Fries With That Logo? No Thanks

Ever since Radical, I've met amazing clients that understands and appreciates my work. Before this, however, I didn't have that much luck and I wasn't too smart about the kind of projects I'd say yes to. Here's a reflection upon my freelance life just 2 years ago when I was a fresh graduate, hopeful of what's to come in terms of my career and eager to accept any freelance job thrown in my way. It all started with stumbling upon an old Smashing Magazine article called: "Do You Want Fries With That Logo?". The article addresses the question of how to maintain standards and integrity as a designer when your boss or client asks for a logo and expects it to be delivered like a pizza: in thirty minutes or less.

As I read on, the question “Why couldn’t I have read this earlier?” dawned on me. Not many designers enjoy the "I-need-this-thirty-minutes-ago" aspect of their job, but do you know what you can eat? Food. Know what you can’t eat? Dislike for tight deadlines. Pickiness aside, every designer encounters jobs like these, and sometimes you have to take them so you can put food on the table. If circumstances allow, it’s a good idea to think twice before consistently accepting fast-food design jobs.

The article verbalized an issue that I had a lot of trouble articulating: that the frustration I'd been feeling was namely the result of getting designs done rather than getting it done well since clients demanded fast food results.

"Not only are these types of jobs not portfolio builders, but it’s like flying trapeze without a safety net. Without a skilled mentor to provide guidance, standards below the norm, and lack of experimentation time, these positions can seriously stunt a designer’s growth."

It’s difficult to find clients that respect your time, understand it without micromanaging you, and who trust your design and time management abilities. In my experience, I'd say the chances of finding free spirited clients are roughly 1 in 5. In most cases, clients will not fully understand (and sometimes not willing to understand) the amount of effort and time that go into the design process, and at this point they become pixel pushers. With this in mind, a certain level of emotional detachment is necessary, because that's the only way to get the job done instead of getting the job done well, even though it's what we strive for as designers.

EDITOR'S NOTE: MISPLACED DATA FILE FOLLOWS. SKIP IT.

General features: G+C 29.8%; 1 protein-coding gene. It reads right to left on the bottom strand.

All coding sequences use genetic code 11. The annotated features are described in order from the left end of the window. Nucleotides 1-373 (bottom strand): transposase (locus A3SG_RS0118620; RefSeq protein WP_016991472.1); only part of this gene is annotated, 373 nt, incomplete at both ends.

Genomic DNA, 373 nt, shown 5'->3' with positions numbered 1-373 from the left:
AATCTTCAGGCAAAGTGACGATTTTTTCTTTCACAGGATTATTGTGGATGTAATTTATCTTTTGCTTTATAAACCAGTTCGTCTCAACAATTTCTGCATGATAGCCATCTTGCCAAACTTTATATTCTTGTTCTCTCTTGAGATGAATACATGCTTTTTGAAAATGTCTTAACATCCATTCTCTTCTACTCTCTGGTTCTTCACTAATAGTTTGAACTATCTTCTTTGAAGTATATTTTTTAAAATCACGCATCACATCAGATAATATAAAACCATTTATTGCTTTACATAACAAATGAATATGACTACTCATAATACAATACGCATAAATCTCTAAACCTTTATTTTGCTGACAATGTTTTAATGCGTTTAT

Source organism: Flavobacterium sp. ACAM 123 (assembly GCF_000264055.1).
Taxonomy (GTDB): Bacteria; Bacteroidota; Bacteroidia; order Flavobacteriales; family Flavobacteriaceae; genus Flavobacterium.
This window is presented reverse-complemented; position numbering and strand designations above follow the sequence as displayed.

Faced with the realization that my creative light bulb was slowly burning out, I finally made the decision to pass on fast food design jobs. After months of "Urgents" and "ASAPs", work was just not enjoyable anymore, no matter how much money was offered. Sure, pressure helps with fast results, but try fast food everyday for all 3 meals and you get the idea. How does constant pressure benefit anyone? Sure, you’ll get “used to it”, but to what end?

When I started as a freelancer, I had little awareness of design industry standards and usually didn't conduct enough research or get better acquainted with clients before accepting projects. I used to tell myself that the fast food issue is just how it is anywhere, everywhere. In retrospect, that in itself is a deadly statement because it automatically eliminates the opportunity for change before any change can be made. There may be times when you catch yourself doing this, where you just accept fast food clients without hesitation and ignore the warning signals in your head.

"Staying in a 'fast food' design job for too long can result in early onset designer burnout. To avoid this creative killer, it is highly recommended to pursue other creative endeavors on the side."

To put it plainly, there are times to hurry the fuck up, and when you’re in the moment, my best advice is to hurry the fuck up. Keep in mind though, that while fast food designs may give you an adrenaline rush and immediate cash, cash dries up and adrenaline wears down. Over time, your job should become more about growth and exploration than pumping out sub-par designs like fast food joints pump out crappy food. Remember that if you’re in the position to pick and choose, you should not be afraid to say no to clients. When all is said and done, the high standard to which you hold yourself and your integrity as a designer should be reserved for future clients that will appreciate and respect the work you do.

Edited by Joe Ticar

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